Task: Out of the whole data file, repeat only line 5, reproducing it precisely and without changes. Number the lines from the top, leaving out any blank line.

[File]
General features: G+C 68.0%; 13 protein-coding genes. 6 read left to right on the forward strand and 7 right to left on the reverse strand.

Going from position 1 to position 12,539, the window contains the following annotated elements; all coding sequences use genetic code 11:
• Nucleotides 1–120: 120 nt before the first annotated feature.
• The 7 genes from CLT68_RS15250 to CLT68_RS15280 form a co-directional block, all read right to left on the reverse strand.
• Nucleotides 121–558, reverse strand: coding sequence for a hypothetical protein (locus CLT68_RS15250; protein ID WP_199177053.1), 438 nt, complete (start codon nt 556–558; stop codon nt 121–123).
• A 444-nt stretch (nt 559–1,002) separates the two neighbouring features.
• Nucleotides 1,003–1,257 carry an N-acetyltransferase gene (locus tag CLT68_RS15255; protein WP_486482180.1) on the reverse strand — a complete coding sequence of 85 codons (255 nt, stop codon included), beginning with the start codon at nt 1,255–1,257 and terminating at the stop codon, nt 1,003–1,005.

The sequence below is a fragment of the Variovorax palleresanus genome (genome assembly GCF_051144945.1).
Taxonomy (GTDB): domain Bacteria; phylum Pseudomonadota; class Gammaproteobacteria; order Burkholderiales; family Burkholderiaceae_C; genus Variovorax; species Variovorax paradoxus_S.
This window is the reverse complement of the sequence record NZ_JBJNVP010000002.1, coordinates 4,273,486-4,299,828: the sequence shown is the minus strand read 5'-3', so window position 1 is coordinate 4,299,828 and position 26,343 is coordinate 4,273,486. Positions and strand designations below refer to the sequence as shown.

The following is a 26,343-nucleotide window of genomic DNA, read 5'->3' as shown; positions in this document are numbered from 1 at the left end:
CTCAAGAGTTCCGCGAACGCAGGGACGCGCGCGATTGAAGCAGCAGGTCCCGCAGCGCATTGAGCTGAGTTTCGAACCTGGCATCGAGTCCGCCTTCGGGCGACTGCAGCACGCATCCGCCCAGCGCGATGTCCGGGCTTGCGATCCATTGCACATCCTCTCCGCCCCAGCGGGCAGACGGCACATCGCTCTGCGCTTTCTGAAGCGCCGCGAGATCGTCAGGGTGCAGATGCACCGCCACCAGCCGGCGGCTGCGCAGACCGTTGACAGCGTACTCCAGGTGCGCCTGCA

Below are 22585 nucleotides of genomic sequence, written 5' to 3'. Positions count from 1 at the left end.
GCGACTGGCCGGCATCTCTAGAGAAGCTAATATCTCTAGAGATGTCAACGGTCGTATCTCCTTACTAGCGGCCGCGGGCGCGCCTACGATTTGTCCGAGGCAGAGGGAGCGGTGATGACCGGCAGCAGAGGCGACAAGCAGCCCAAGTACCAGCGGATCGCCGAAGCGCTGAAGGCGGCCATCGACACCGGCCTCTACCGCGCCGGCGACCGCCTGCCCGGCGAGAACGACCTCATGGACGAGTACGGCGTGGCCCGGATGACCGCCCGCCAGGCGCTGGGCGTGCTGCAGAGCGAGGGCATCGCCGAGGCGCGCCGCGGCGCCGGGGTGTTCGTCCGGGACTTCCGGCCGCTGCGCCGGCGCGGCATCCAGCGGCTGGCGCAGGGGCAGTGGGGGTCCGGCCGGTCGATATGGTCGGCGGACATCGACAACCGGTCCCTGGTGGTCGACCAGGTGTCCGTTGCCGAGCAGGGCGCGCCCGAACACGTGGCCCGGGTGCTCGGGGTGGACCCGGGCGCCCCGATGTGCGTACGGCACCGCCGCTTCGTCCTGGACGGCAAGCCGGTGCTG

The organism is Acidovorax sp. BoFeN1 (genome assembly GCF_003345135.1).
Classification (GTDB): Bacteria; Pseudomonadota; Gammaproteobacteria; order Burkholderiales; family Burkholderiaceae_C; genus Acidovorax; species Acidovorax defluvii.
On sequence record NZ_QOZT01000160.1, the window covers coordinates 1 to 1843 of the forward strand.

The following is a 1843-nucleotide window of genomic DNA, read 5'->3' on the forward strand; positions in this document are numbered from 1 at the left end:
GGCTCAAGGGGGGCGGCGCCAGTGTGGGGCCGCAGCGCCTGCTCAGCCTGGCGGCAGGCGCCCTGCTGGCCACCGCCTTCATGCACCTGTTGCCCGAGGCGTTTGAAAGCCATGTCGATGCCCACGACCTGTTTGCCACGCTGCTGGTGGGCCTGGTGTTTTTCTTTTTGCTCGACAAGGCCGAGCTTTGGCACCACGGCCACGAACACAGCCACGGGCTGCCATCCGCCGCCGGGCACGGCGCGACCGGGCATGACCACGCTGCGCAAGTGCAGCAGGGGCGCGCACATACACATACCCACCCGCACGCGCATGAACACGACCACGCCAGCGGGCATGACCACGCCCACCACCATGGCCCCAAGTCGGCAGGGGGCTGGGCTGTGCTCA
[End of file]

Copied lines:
• Nucleotides 121–558, reverse strand: coding sequence for a hypothetical protein (locus CLT68_RS15250; protein ID WP_199177053.1), 438 nt, complete (start codon nt 556–558; stop codon nt 121–123).